The past is often spoken of as a part of our lives to leave behind. However, sometimes what once was points to what will be again. Is there a reconnection you are hoping to make? If your attempts have been unsuccessful, I know the feeling.
While in undergrad at the University of Michigan, I was greatly impacted by the ministry of Campus Crusade for Christ (now known as Cru). But at the height of my growth and enthusiasm, my finances were at an all-time low. I had to dis-enroll and I was devastated. Not only was my education interrupted, it felt like my spiritual growth support system was snatched from under me.
A few years later, I completed my bachelor’s degree elsewhere. Amazed by God’s faithfulness and grateful to achieve the goal, the wounds of disruption began to heal. And yet, I often thought of the Cru staff member who mentored me at Michigan.
Her name is Andrea and I wanted to tell her, “Thank you.” At times, I was a resistant learner. But God used her to form many of my spiritual disciplines. Experiencing Him through daily quiet times, small group bible study and sharing my Christian faith with others remain central to my life.
I wanted Andrea to know her patience and prayers paid off. I attempted to locate her by calling the Cru national headquarters several years ago. To my surprise, they had no record of Andrea.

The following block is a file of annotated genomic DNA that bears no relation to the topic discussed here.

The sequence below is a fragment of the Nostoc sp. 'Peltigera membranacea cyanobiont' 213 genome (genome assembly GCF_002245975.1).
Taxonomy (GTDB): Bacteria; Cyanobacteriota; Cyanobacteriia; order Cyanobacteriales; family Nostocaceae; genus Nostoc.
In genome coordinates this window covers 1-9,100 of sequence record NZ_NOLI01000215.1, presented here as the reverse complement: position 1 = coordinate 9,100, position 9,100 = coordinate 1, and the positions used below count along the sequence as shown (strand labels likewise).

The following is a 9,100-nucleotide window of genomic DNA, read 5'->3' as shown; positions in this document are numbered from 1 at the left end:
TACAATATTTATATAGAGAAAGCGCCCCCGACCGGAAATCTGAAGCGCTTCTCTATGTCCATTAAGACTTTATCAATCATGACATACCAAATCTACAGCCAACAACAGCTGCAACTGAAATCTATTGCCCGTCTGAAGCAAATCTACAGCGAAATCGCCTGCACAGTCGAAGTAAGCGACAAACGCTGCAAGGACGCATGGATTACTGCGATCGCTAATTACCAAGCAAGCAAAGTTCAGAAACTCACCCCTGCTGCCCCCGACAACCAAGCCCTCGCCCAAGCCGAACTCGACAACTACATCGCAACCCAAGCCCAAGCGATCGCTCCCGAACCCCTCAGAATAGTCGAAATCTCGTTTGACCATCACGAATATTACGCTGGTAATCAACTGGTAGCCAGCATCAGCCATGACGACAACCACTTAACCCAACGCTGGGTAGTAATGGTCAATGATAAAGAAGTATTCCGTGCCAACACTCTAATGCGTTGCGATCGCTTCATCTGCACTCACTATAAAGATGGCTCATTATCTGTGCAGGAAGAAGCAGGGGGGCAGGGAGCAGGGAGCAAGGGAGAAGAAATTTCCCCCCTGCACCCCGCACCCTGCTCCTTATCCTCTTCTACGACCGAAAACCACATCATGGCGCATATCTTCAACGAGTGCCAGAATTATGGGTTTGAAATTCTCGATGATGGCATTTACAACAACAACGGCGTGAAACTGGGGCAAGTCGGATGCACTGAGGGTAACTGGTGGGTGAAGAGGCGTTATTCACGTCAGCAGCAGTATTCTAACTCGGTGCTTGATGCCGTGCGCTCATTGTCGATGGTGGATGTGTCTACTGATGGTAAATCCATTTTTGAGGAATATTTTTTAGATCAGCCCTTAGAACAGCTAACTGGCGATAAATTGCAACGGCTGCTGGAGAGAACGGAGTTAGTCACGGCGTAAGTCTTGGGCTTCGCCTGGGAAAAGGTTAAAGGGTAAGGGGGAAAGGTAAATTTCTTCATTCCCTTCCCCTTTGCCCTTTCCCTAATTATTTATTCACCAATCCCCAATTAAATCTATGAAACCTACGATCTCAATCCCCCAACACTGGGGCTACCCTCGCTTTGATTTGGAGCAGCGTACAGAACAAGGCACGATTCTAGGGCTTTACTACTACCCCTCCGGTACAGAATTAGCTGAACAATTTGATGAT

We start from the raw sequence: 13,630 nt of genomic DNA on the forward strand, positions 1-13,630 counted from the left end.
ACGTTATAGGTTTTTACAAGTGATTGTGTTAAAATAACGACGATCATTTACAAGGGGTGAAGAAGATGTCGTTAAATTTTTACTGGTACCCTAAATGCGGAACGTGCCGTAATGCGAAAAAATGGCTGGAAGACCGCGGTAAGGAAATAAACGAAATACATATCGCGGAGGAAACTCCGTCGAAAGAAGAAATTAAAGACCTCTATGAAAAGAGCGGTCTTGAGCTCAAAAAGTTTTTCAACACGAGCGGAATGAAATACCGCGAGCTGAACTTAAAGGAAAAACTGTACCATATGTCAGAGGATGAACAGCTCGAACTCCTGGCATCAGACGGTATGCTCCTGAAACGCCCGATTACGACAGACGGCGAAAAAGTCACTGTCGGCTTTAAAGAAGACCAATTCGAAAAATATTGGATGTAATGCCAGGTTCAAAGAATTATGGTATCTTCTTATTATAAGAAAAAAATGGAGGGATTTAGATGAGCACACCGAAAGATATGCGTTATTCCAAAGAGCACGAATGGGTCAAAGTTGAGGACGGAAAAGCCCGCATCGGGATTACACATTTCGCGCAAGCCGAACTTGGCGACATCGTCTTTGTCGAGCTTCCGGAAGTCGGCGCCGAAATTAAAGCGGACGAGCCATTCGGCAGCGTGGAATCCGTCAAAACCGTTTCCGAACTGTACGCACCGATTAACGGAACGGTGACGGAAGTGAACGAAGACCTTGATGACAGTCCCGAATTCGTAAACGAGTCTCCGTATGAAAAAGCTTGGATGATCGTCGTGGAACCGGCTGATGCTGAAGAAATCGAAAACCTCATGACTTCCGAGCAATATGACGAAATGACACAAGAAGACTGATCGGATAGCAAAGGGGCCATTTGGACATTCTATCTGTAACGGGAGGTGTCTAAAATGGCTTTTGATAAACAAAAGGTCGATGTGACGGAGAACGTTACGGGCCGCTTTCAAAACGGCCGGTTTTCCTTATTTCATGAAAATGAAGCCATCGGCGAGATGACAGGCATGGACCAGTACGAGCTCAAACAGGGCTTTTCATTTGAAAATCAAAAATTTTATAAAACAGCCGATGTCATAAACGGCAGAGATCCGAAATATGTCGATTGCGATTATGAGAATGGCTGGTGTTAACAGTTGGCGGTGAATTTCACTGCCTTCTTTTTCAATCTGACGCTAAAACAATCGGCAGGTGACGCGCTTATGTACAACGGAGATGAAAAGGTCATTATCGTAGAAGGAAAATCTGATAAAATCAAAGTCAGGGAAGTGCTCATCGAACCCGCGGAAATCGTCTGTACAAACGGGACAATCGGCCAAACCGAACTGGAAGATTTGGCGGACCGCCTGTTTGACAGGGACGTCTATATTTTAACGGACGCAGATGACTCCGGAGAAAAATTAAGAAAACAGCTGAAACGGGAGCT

Another time, I met a Cru staff member through a friend. The staff member said he knew her. But he didn’t feel comfortable passing along my contact information or giving Andrea a message.
I began to feel like my beloved mentor was under a witness protection program. Eventually, I released my desire to reconnect with Andrea to the Lord. Surely, if He wanted our paths to cross again they would.
Reconnections with our past can be wonderful. But they can also take a while — a long while.
And yet, the reconnection often happens just when we least expect it.
Last Friday night, I attended a forum to discuss the racial divide in the U.S. church. The conversation was informative and thought-provoking. Out of a panel of four people there was one woman. Her bio mentioned she was on staff with Cru. Her name is Margaret.
When the forum concluded, I waited to speak with her off stage. To be honest, I felt the least hopeful in my search for my college mentor. After all, it has been over thirty years. But grace gave me the courage to inquire one more time.
As I explained my Cru experience to Margaret, she said, “Andrea mentored me too!” We both began to cry as we realized we were on the same campus impacted by the same ministry at the same time.
She said there was someone else I had to meet that night. When Margaret introduced me to Lisa, it was not the first time we met. It was an unexpected friendship reconnection. Lisa and I lived in the same dorm at Michigan and we knew each other well. There were more tears and elation. Lisa immediately called Andrea and through the wonders of voice mail I was able to say “thank you.” Hopefully, Andrea and I will speak by phone soon.
If you’ve grown hesitant about a hope, here’s some good news: God has made everything beautiful in its time — His time. Much of the beauty lies in His working in and around us. As we draw closer to the reality of His faithfulness and love, we see the beauty of His plan bring hope for the heart and joy to the soul.
“He has made everything beautiful in its time. He has also set eternity in the human heart; yet no one can fathom what God has done from beginning to end.” – Ecclesiastes 3:11 NIV